Acevedo says she knew very early on in writing the story that she wanted the character Yahaira to be dark-skinned, unlike her previous protagonists who were Afro-Latina but lighter. “I wanted to keep pushing the conversation around Afro-Latiniad. In The Poet X, the character calls herself Morenita and is very proudly so. With The Fire on High, the protagonist calls herself Afro-Latina or Afro-Boricua. She has that terminology,” Acevedo says. “With this one, I wanted it to be very clear — Negra. Negra and beautiful and she never has had any hesitation about her beauty because it was instilled so early on. Her father was so clear with her from the beginning — you’re beautiful, you’re beautiful, you’re beautiful. So she has the ability to say, I know I’m lovely.”

She wanted to explore the interplay of color and highlight, not just the racial nuances that exist within the Dominican community, but also the terminology and language one uses to express their own identity.

“I think for me, it was how can we continue the conversation around the names we have for ourselves?” she adds. “How can I assure that someone that reads all three of my books and sees different ways of blackness depicted? That there’s no one way to claim your blackness and that everyone is going to approach that conversation from a different entry point.”

Acevedo who was initially looking forward to meeting and connecting with her readers affected by the Flight 587 crash was devastated when she learned her book tour was canceled, as a result of the coronavirus pandemic. But the response she’s received from her virtual tours has been overwhelmingly positive.

“The response online is bigger than anything I would get from an actual event because people are posting screenshots and people are posting quotes and people are posting their notebooks. There were also people from all over the world at my launch and there’s no way I could have had that if I was doing an in-person tour,” she says. “I’ve had people literally from DR.”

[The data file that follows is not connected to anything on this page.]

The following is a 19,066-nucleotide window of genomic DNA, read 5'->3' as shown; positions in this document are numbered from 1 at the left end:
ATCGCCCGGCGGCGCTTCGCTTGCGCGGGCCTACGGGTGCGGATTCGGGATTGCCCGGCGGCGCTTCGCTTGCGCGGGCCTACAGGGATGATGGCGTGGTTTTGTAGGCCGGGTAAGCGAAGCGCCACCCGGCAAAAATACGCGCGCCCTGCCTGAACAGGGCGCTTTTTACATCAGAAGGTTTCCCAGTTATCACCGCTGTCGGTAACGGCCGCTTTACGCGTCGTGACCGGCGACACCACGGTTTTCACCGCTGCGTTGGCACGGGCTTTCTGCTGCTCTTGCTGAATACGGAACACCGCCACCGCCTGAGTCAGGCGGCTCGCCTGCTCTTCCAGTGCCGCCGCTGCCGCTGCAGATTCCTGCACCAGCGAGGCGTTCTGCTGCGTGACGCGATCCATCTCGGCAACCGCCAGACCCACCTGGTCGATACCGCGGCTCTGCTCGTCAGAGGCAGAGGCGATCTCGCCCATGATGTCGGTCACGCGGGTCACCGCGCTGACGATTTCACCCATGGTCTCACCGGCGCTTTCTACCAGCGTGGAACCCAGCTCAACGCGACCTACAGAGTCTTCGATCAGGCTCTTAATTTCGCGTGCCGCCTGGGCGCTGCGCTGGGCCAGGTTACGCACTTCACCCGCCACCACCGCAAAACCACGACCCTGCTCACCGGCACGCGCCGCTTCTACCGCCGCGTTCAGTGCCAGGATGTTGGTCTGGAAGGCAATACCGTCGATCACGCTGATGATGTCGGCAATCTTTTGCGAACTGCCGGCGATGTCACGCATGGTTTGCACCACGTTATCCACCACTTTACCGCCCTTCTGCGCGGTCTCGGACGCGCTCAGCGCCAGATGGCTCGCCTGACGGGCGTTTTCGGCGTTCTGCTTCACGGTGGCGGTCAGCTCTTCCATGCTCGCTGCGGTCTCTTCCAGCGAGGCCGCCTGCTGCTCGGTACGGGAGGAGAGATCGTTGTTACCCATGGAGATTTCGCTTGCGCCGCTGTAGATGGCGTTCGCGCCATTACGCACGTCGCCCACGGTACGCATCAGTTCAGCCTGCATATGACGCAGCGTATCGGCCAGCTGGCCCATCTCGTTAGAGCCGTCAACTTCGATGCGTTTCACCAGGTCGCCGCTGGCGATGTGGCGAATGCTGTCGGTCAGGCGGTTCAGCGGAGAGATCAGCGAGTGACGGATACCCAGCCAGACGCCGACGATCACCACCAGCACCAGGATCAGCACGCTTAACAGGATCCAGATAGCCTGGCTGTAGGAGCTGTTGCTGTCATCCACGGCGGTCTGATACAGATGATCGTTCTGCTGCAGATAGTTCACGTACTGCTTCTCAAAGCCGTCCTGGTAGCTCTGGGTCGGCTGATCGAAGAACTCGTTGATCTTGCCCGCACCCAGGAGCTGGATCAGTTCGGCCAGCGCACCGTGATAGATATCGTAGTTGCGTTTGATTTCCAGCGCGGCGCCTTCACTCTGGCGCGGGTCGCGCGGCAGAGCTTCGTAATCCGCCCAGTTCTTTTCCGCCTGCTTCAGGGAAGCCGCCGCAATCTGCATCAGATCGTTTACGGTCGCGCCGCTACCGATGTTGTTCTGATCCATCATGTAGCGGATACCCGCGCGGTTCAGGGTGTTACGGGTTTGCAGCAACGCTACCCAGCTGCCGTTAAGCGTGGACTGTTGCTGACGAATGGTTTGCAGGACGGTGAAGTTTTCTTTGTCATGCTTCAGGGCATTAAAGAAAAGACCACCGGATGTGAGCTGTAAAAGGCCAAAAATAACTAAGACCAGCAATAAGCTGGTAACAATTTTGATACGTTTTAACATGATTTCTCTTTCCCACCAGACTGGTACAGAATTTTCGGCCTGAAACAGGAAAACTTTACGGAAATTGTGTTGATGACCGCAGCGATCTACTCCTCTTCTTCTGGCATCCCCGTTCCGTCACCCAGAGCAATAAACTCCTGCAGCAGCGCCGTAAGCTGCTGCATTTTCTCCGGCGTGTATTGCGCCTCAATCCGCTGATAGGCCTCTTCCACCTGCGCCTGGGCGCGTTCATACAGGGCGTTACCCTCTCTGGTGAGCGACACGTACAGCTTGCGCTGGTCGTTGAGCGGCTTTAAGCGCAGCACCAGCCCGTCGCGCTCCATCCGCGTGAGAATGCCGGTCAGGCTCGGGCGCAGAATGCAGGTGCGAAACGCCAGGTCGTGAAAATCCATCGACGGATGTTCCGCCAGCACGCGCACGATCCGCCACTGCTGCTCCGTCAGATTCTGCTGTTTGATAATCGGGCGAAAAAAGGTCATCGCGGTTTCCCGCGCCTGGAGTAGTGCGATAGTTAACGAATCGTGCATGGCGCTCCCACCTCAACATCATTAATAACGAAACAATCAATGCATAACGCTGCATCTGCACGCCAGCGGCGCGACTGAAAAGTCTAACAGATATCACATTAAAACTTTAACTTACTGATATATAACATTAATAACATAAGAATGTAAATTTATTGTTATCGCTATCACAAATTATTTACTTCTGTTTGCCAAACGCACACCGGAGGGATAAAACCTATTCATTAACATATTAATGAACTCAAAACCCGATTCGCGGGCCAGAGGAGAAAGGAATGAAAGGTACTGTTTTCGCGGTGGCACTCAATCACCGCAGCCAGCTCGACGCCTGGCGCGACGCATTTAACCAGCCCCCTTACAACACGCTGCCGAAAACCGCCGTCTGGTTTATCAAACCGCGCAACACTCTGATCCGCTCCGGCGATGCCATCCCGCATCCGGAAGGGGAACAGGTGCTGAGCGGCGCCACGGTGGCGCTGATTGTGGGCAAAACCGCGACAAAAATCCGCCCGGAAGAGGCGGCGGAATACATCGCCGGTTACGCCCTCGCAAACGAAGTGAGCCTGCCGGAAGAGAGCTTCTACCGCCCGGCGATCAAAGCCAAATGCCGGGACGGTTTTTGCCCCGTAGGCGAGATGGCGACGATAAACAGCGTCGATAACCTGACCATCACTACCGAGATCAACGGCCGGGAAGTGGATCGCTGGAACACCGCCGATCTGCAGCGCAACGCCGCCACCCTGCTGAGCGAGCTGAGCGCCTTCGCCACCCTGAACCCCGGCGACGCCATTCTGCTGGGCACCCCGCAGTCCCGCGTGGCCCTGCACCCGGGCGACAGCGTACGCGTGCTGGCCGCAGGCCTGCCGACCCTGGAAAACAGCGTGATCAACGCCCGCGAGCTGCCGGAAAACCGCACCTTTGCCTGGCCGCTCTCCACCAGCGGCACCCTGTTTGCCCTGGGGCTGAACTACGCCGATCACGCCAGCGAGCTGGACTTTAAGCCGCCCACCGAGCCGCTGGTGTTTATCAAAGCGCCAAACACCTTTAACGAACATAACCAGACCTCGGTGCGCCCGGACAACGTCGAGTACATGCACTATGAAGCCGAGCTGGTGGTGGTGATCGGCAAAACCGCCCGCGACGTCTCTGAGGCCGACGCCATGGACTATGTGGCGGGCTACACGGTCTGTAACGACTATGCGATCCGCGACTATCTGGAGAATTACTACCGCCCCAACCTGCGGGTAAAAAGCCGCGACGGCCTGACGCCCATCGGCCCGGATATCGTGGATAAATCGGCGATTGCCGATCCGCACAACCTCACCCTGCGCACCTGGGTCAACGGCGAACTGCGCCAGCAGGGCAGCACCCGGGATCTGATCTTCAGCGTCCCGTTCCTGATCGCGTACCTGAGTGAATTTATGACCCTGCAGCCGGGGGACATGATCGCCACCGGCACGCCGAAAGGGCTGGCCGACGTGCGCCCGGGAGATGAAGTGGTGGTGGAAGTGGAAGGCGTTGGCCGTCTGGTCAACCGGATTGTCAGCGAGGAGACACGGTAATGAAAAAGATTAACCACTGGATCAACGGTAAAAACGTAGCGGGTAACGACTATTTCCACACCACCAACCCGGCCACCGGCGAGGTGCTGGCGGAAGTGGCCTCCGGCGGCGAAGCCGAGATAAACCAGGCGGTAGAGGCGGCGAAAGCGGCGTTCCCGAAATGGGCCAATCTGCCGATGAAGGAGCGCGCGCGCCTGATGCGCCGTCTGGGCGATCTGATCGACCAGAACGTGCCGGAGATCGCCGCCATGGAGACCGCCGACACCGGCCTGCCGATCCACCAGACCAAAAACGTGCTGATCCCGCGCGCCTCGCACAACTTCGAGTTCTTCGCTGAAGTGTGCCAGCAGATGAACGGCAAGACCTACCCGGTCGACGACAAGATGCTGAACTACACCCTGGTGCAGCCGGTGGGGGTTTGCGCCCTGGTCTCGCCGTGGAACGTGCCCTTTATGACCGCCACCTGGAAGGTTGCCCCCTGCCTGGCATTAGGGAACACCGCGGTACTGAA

In between promoting her new novel, Acevedo is also taking time during this quarantine to reflect and make time for self-care.

“I’ve been trying to be very gentle. There are days I wake up and I’m like it is really hard to get going and so I have different pep talks I give myself to get out of bed, to make sure I eat breakfast, to try to keep moving and exercising,” she says. “I talk to my mom — I’ve been Facetiming her a lot more… I check in with my best friend every day. I’m taking walks with my husband. I’m cooking more. “ Her advice to folks who are struggling during these difficult times? “If there’s any advice I’d give, it’s, ‘Be kind to yourself.’ Every day you’re going to need something different. What does it mean not to shame yourself for that and also what are the priorities that perhaps you weren’t able to focus on prior to this moment that you might be able to find time for now? It might be people. It might be exercise. It might just be one thing that you can try to do from home that you weren’t able to do before.”

Clap When You Land is available for purchase at barnesandnoble.com and amazon.com. Her next virtual book tour is on Thursday, May 14 at 7 P.M. EST in collaboration with Mahogany Books. Tickets are available for $20